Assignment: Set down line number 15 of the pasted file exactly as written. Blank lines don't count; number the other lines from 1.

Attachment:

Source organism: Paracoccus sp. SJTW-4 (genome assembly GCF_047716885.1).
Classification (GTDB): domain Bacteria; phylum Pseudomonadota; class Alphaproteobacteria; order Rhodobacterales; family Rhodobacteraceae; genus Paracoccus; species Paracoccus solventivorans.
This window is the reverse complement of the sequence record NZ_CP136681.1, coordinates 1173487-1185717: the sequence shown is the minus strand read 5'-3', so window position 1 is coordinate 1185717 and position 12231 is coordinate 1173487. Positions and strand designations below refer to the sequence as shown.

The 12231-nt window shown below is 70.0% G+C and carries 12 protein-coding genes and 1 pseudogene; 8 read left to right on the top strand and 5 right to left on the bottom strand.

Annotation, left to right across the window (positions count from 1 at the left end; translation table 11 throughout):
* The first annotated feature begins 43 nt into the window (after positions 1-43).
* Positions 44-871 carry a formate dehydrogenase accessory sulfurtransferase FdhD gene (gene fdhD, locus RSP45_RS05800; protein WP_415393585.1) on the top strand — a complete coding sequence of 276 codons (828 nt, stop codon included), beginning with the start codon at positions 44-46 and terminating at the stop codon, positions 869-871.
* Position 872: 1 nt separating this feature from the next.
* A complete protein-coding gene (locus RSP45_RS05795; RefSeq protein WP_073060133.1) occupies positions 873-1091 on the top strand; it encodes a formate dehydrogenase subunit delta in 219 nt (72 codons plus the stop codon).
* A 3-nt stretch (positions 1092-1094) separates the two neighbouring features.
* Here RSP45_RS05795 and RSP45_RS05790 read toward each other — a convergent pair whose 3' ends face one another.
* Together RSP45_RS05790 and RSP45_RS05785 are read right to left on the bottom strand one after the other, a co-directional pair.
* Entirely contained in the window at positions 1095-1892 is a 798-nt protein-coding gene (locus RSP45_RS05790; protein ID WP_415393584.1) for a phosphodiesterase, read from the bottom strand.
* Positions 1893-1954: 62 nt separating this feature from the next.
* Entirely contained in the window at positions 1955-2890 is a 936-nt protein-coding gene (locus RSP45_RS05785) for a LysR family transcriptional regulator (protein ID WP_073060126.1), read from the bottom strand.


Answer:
* Entirely contained in the window at positions 1955-2890 is a 936-nt protein-coding gene (locus RSP45_RS05785) for a LysR family transcriptional regulator (protein ID WP_073060126.1), read from the bottom strand.